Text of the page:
Sometimes I have to move large files between servers. Most often they’re database backups, and since we have single database tables that can extend to many hundreds of gigabytes, whole database dumps can easily generate files of one or more terrabytes.

Even more challenging was a recent need to re-construct historical data from backup drives on a development workstation and then upload the results.

But here’s the wrinkle. Once file sizes move beyond 3-4GB, transfers seem to become a smidgen unreliable, whatever protocol I use.

The answer … a very useful *nix utility called split.

It works like this. Firstly compress the file using the compression technique of your choise, the only constraint being the ability to expand it again at the other end.

Then break the resulting binary into pieces. For example, suppose I have a large file that I’ve compressed into “” in my home folder. Then I would run:

split --bytes=1G /home/peter/ /home/peter/out/sql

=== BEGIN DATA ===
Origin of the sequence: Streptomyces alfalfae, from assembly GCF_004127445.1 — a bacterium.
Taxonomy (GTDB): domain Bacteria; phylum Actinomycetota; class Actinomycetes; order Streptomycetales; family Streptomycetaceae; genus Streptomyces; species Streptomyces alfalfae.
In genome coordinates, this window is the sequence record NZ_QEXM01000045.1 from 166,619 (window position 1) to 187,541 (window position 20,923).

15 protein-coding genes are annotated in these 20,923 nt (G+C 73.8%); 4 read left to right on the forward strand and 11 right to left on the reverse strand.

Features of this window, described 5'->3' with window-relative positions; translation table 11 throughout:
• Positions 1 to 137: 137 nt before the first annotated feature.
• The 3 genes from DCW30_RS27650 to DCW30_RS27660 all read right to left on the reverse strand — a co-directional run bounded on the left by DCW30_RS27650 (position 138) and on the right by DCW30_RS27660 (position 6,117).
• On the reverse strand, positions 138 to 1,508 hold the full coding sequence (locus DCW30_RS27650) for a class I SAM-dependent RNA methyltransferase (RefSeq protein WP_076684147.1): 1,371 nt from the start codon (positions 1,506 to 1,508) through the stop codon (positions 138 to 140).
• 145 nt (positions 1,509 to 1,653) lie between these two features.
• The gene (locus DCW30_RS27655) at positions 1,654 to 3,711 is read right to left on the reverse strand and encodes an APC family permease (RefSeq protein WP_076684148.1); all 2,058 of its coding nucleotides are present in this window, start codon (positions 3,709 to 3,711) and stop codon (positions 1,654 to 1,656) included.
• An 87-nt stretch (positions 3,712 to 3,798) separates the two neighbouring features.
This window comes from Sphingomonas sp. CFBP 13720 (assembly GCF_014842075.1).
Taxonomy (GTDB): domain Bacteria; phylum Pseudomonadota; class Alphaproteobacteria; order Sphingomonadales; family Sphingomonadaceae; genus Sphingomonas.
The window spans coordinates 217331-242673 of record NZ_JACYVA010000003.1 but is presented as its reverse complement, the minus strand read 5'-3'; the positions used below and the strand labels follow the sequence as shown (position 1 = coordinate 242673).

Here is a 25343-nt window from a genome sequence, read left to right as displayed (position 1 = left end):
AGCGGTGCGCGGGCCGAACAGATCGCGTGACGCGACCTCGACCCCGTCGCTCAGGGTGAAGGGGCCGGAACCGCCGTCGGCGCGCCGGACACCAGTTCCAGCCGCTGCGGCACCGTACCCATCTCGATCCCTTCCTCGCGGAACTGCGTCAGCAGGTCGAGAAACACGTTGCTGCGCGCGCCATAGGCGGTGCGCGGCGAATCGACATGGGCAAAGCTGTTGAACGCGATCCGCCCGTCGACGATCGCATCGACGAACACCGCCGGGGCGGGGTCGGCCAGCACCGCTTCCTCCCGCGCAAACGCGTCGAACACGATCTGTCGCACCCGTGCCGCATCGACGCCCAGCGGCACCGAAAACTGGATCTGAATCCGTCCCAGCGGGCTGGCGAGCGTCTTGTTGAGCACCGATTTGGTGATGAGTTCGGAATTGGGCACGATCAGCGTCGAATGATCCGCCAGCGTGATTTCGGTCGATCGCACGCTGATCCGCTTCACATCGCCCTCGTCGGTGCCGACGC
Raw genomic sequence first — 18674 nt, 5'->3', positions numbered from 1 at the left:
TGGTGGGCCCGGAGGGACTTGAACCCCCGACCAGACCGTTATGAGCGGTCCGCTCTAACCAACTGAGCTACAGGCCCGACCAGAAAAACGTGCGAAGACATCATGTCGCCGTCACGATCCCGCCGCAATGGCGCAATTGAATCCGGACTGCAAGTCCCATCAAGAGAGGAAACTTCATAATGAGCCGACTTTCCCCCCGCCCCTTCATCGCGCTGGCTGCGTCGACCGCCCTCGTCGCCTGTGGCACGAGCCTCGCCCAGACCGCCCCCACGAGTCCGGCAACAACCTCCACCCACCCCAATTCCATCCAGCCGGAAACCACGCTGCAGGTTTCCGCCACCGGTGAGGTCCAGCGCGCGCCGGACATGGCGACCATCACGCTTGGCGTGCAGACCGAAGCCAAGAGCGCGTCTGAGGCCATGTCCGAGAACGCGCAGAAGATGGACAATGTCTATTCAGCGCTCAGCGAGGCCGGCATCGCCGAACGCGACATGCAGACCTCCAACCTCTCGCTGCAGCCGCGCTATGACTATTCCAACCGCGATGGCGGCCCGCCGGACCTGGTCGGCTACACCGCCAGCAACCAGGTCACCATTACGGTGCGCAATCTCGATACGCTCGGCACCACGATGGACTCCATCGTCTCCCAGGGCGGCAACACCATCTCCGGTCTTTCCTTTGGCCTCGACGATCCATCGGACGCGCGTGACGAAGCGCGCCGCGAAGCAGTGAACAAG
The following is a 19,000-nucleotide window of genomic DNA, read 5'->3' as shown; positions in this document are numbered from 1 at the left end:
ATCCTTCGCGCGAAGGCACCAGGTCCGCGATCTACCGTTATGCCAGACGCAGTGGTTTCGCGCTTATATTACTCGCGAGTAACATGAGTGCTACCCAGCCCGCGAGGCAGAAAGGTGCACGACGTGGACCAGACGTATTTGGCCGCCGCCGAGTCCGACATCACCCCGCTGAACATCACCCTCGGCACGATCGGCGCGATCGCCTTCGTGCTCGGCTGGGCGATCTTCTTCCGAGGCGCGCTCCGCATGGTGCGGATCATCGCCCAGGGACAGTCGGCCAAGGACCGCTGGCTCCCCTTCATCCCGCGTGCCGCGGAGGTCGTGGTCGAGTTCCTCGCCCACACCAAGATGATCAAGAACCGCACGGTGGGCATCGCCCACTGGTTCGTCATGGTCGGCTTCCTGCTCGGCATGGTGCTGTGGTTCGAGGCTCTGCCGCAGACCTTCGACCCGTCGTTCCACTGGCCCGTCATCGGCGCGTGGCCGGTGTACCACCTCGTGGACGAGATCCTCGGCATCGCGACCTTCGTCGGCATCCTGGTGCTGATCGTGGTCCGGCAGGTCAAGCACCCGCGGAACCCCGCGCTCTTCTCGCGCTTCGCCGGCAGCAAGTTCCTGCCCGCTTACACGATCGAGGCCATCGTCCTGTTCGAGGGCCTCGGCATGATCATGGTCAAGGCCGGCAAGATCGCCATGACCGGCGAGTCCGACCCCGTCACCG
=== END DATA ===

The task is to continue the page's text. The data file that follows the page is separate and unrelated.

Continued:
This will create files in the “out” folder, named with the prefix “sql” followed by an ordered alpha string, for instance sqlaa, sqlab, sqlac … sqlfg.

Each file will be 1GB in size, a file size that seems to work very reliably with both SFTP and rsync transfers.

Once they have all been successfully transferred, the compressed file can be reconstituted by concatenating the parts like this:

cat /home/peter/out/sql* > /home/peter/

Though this sounds convoluted, flaky even, I’ve found it to be 100% reliable.

As is usual for *nix utilities, split can do so much more. To learn more, I recommend a visit to this reference.